It’s been an open secret in the LGBT community that CNN anchor and war correspondent Anderson Cooper is gay. It was certainly no surprise to me. I read his memoir, Dispatches from the Edge: A Memoir of War, Disasters, and Survival several years ago, not because I presumed him to be gay, but because I love memoirs and I figured if anyone had an interesting story to tell, it would be him.
Now, I do have a confession to make before this goes too far; my first exposure to Anderson Cooper had absolutely nothing to do with CNN or his work prior to that as a reporter for ABC. Nope, not at all. I was introduced to him and his serious yet slightly quirky personality during the canceled original series, “The Mole“. He hosted the show through two great seasons before ABC pulled the plug. Cooper then moved on to CNN.
His book does not at all address his personal life other than as it directly deals with his professional life. That was intended, not to hide anything as many surmise but to tell the stories that were happening in front of him rather than to tell his personal story. So much has happened right in front of Cooper because Cooper goes wherever there’s a story to be told.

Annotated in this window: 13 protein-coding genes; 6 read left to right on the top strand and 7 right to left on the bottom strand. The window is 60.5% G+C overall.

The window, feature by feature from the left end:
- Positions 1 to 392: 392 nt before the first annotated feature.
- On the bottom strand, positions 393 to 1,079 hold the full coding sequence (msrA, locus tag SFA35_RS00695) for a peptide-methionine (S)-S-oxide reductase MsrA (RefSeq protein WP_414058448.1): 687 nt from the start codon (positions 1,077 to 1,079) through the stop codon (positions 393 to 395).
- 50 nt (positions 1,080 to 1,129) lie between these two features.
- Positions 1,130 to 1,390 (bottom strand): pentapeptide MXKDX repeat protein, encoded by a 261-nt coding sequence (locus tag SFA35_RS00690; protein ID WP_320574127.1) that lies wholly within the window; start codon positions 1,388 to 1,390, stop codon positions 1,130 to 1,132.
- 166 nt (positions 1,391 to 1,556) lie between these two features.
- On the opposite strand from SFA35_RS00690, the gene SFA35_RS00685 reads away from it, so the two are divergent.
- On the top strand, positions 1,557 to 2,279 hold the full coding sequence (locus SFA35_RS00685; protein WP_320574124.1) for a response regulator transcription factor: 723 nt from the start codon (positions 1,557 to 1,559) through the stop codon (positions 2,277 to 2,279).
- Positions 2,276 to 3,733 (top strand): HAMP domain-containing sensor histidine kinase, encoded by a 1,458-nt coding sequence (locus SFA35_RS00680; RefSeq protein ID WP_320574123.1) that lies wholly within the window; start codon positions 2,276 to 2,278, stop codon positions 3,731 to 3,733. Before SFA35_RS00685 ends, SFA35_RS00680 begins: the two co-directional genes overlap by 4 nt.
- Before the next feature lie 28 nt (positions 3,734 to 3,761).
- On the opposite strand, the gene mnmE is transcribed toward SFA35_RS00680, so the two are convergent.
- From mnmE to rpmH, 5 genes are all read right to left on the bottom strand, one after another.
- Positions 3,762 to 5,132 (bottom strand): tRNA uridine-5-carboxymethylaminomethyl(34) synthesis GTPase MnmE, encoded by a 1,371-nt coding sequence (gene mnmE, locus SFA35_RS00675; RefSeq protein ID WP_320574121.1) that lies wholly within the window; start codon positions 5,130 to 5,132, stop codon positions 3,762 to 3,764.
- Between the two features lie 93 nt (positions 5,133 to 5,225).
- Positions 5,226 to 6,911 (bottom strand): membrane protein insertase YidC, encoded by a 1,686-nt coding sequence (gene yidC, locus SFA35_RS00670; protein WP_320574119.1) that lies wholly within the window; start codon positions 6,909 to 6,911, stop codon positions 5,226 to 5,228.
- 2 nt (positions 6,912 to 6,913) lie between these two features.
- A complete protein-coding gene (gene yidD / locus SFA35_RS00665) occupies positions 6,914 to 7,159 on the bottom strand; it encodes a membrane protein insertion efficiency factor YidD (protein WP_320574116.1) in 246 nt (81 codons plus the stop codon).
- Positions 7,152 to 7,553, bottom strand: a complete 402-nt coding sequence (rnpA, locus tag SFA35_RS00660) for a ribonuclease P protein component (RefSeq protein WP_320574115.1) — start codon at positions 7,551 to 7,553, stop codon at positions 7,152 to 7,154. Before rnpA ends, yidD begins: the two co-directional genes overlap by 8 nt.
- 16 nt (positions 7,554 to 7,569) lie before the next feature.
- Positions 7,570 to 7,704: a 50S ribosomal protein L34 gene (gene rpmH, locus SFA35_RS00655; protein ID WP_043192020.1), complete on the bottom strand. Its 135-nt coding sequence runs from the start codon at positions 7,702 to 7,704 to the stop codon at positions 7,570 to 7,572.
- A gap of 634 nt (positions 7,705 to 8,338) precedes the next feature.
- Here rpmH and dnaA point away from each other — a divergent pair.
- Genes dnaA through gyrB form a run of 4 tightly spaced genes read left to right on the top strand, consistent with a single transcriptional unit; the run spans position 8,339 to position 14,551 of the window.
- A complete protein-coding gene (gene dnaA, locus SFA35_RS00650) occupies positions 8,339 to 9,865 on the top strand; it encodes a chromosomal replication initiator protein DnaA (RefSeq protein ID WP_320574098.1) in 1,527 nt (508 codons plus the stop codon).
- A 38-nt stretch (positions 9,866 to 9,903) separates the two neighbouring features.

I remember video of him standing on a rooftop in Baghdad after a night of “Shock and Awe” reporting what was happening around him while all the other correspondents were holed up in the hotel beneath his feet reporting “live” from their phones. In fact, I remember Fox News showing “live” footage for hours and hours of a traffic light while their reporters were “live” off camera but he was on that rooftop for CNN. That’s the kind of stuff that’s in this book. It’s great stuff.
If you’re a student of history at all, this is a book you’ll enjoy.